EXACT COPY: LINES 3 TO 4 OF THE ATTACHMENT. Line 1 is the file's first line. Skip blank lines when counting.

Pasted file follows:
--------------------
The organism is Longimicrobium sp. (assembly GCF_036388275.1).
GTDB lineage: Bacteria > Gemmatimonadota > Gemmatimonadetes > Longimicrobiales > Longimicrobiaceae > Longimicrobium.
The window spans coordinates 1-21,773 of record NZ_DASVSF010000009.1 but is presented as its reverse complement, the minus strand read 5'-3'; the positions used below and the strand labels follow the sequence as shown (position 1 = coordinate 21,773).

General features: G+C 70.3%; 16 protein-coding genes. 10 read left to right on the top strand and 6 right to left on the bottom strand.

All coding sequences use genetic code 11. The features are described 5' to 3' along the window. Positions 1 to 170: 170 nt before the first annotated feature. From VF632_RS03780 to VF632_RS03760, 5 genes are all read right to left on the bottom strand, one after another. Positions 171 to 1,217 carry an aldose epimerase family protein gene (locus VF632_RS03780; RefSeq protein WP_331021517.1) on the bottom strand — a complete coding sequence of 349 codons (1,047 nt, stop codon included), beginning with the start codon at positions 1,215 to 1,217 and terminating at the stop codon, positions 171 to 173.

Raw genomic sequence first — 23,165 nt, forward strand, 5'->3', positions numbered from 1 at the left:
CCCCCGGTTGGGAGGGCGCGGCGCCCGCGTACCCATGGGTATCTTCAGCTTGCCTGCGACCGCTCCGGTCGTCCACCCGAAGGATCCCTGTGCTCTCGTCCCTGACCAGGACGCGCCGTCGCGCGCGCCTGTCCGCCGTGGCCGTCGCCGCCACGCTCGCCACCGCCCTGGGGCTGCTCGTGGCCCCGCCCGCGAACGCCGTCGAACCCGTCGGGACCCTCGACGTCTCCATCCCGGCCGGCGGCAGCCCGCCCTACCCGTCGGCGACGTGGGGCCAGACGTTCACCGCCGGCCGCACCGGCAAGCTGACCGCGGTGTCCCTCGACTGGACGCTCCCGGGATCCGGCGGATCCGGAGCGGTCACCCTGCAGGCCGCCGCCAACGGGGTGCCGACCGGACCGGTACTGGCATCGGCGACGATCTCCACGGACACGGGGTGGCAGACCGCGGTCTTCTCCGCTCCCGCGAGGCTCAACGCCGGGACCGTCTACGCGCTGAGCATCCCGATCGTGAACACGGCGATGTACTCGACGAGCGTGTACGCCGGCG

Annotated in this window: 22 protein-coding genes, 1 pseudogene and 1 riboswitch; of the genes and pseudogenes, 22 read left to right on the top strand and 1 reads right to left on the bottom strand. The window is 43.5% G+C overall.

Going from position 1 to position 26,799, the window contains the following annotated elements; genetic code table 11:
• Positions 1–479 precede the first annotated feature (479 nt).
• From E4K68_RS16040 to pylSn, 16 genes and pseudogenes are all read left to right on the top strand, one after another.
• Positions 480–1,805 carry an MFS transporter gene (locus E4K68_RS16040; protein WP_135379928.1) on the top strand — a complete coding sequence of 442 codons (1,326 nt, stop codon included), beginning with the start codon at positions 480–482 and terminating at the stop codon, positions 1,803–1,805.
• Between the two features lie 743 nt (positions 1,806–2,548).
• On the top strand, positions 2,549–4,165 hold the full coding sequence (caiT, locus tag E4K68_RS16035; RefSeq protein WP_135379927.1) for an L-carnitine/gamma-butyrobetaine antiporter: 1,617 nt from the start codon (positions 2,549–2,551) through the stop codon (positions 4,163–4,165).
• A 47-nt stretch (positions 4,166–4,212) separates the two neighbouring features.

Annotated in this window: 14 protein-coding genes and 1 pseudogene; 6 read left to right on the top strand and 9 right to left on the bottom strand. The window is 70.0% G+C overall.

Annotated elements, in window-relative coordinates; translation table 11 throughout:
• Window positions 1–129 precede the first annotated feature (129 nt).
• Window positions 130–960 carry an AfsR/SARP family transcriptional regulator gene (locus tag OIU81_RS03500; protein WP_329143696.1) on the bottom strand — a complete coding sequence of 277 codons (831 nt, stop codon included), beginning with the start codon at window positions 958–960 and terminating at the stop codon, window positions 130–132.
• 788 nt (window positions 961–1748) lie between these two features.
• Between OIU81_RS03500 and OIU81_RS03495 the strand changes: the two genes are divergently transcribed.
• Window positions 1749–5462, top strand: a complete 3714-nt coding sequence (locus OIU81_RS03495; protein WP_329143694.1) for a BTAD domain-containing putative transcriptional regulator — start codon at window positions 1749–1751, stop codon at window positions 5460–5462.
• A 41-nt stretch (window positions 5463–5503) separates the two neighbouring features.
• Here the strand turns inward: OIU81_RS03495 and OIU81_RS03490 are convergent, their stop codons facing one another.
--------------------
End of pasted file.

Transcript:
The window spans coordinates 1-21,773 of record NZ_DASVSF010000009.1 but is presented as its reverse complement, the minus strand read 5'-3'; the positions used below and the strand labels follow the sequence as shown (position 1 = coordinate 21,773).

General features: G+C 70.3%; 16 protein-coding genes. 10 read left to right on the top strand and 6 right to left on the bottom strand.